The focus of the committee’s contact with the former first daughter is a phone call she allegedly witnessed from her father to pressure then-Vice President Mike Pence to reject Biden’s 2020 election victory as part of his ceremonial role in overseeing the election count . Pence rejected these efforts.
Rep. Bennie Thompson, D-Miss., the committee chair, highlighted Ivanka Trump’s voluntary cooperation with the committee in contrast to Scavino and Navarro’s defiance. Raskin said Scavino “refused to testify before Congress what he knows of the most dangerous and sweeping attack on the United States Congress since the War of 1812.”
The committee says Scavino helped promote Trump’s false claims of a stolen election and was with him on the day of the Capitol attack. As a result, he may have “materials relevant to his video recordings and tweets” that day.
An attorney for Scavino did not respond to multiple messages from The Associated Press asking for comment.
Navarro, 72, a former White House trade adviser, was subpoenaed in early February for promoting false claims of voter fraud in the 2020 election, which the committee believes contributed to the attack.
Citing executive privilege when he declined to testify, Navarro said the committee “should discuss this matter with President Trump.” He added, “If he relinquishes the privilege, I will happily follow him.”
But the Biden administration has already relinquished executive privileges with Navarro, Scavino and former national security adviser Michael Flynn, saying it was unjustified or in the national interest for them to withhold their testimony.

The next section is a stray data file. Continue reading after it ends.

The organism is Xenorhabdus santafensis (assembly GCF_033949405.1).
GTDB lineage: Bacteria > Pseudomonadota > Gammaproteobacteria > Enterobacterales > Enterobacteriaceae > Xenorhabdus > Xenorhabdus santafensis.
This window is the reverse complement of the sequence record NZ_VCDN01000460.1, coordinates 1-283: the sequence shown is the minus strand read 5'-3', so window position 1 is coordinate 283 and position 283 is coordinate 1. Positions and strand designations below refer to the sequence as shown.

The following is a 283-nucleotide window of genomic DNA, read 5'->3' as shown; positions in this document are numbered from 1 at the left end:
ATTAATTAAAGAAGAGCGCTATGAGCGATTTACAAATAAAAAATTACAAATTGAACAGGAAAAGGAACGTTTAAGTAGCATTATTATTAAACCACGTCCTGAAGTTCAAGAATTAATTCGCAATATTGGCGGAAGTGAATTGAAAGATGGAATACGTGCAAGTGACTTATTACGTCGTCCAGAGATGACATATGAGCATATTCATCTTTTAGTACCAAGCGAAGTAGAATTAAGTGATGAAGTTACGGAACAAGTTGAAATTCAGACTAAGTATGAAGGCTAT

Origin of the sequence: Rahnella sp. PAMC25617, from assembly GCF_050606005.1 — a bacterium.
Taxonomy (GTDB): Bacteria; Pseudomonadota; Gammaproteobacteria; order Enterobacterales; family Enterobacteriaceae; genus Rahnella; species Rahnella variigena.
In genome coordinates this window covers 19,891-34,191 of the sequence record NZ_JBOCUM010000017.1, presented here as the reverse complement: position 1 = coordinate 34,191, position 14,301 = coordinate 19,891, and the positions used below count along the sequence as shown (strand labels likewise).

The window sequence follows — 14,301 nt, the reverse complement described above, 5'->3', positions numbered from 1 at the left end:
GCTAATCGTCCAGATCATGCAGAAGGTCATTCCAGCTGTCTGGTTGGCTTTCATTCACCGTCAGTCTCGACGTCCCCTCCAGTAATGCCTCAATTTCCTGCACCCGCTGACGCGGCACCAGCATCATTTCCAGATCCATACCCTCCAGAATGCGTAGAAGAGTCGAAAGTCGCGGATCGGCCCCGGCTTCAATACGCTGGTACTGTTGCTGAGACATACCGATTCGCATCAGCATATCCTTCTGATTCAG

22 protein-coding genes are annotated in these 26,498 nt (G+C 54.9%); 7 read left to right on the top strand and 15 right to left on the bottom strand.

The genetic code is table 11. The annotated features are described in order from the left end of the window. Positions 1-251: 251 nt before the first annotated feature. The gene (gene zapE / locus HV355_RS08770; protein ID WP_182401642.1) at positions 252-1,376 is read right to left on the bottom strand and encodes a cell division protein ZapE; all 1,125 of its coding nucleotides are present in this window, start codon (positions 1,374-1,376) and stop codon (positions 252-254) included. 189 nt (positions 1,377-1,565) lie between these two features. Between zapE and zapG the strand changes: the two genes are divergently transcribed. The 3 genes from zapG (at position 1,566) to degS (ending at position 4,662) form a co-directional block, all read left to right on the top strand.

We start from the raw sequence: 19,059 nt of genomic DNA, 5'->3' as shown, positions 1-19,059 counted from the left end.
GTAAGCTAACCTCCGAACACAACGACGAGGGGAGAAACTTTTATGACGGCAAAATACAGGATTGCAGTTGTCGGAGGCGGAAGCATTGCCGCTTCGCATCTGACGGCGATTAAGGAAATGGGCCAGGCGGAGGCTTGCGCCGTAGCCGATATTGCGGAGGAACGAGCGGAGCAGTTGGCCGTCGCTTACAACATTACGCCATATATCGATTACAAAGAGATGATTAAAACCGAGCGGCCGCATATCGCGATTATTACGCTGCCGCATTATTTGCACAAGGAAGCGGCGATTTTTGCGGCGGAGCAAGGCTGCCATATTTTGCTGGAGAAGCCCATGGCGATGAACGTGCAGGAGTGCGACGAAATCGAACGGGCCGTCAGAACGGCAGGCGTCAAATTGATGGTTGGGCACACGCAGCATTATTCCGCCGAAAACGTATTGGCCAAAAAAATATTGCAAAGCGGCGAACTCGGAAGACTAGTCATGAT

Executive privilege was designed to protect a president’s ability to obtain honest advice from his advisers without fear of immediate public disclosure, but it has limits. Courts have traditionally left the question of whether to invoke executive privileges to the current occupant of the White House. Earlier this year, the Supreme Court denied a request by Trump to withhold documents from the committee.
Wednesday’s vote will mark the third time the panel has addressed contempt charges to the House. The first two recommendations, sent out late last year, were for former White House Chief of Staff Mark Meadows and former Trump ally Steve Bannon.
The contempt case against Bannon resulted in an indictment, the trial is set to begin in July. The Justice Department has been slower in deciding whether to prosecute Meadows, much to the committee’s frustration.
“The committee hopes it will go before a grand jury,” Thompson told reporters Tuesday. “Obviously the Meadows case is still open. We don’t really know where that is, other than we’ve done our job.”
He added, “The firewall is going up from where we are, and the DOJ is using their systems to take it from there.”
Thompson suggested more Witnesses could be scorned in the coming weeks, even as the committee tries to complete the investigative portion of its work over the next two months.
A contempt of congress conviction carries a fine of up to $100,000 and up to a year in prison.
Associated Press writer Mary Clare Jalonick contributed to this report.